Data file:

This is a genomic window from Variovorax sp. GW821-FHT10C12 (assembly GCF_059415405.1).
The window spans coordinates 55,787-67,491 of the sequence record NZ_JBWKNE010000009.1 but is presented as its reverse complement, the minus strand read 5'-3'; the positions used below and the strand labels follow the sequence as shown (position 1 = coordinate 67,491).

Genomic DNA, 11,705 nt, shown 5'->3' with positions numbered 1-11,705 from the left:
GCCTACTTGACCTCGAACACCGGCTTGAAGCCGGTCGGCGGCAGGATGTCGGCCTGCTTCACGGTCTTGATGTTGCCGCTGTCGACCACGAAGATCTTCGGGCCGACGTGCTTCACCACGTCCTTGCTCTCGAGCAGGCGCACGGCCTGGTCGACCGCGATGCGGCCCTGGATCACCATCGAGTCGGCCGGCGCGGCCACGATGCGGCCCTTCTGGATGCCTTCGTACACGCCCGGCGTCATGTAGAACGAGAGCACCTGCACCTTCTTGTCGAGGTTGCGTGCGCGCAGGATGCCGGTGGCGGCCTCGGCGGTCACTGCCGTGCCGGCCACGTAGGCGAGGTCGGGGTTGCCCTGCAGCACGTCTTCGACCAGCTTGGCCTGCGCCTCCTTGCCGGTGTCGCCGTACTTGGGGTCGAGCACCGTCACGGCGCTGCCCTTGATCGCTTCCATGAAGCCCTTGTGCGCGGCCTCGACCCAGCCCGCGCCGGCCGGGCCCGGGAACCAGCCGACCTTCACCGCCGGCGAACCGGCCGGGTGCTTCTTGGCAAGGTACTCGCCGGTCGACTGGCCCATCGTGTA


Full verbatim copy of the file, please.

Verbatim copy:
This is a genomic window from Variovorax sp. GW821-FHT10C12 (assembly GCF_059415405.1).
The window spans coordinates 55,787-67,491 of the sequence record NZ_JBWKNE010000009.1 but is presented as its reverse complement, the minus strand read 5'-3'; the positions used below and the strand labels follow the sequence as shown (position 1 = coordinate 67,491).

Genomic DNA, 11,705 nt, shown 5'->3' with positions numbered 1-11,705 from the left:
GCCTACTTGACCTCGAACACCGGCTTGAAGCCGGTCGGCGGCAGGATGTCGGCCTGCTTCACGGTCTTGATGTTGCCGCTGTCGACCACGAAGATCTTCGGGCCGACGTGCTTCACCACGTCCTTGCTCTCGAGCAGGCGCACGGCCTGGTCGACCGCGATGCGGCCCTGGATCACCATCGAGTCGGCCGGCGCGGCCACGATGCGGCCCTTCTGGATGCCTTCGTACACGCCCGGCGTCATGTAGAACGAGAGCACCTGCACCTTCTTGTCGAGGTTGCGTGCGCGCAGGATGCCGGTGGCGGCCTCGGCGGTCACTGCCGTGCCGGCCACGTAGGCGAGGTCGGGGTTGCCCTGCAGCACGTCTTCGACCAGCTTGGCCTGCGCCTCCTTGCCGGTGTCGCCGTACTTGGGGTCGAGCACCGTCACGGCGCTGCCCTTGATCGCTTCCATGAAGCCCTTGTGCGCGGCCTCGACCCAGCCCGCGCCGGCCGGGCCCGGGAACCAGCCGACCTTCACCGCCGGCGAACCGGCCGGGTGCTTCTTGGCAAGGTACTCGCCGGTCGACTGGCCCATCGTGTA